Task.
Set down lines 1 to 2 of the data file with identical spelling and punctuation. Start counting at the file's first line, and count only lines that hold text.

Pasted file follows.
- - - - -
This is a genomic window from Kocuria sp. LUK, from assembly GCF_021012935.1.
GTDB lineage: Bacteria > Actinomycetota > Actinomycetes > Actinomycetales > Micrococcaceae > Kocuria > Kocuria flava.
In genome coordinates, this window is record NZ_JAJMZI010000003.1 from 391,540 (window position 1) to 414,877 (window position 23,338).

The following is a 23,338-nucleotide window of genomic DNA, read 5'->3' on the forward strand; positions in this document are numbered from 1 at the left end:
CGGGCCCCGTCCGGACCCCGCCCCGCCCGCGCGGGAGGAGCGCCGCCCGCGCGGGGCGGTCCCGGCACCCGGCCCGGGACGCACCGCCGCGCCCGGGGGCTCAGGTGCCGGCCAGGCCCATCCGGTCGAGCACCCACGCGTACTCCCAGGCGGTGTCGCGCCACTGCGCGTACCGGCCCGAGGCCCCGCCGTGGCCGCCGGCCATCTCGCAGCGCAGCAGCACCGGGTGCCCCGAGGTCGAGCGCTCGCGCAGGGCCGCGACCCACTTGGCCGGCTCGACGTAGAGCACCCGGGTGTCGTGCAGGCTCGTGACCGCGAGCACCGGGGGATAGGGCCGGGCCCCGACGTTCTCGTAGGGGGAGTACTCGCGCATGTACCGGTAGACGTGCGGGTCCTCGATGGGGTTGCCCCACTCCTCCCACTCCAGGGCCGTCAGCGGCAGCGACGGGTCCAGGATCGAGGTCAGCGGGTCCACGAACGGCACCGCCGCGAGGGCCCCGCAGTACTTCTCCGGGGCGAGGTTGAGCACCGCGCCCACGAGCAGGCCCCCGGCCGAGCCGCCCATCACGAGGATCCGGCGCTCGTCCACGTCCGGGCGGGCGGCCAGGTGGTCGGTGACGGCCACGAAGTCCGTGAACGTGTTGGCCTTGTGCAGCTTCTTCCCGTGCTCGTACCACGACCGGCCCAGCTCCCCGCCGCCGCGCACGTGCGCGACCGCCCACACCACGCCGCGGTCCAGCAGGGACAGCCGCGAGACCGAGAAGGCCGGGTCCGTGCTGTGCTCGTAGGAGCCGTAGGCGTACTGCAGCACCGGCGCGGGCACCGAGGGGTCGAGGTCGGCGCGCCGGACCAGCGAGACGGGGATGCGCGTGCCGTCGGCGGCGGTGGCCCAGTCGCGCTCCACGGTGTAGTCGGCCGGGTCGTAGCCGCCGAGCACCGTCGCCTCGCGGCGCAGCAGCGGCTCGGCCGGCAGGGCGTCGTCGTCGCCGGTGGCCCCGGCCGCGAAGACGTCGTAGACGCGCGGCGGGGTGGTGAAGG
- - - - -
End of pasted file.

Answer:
This is a genomic window from Kocuria sp. LUK, from assembly GCF_021012935.1.
GTDB lineage: Bacteria > Actinomycetota > Actinomycetes > Actinomycetales > Micrococcaceae > Kocuria > Kocuria flava.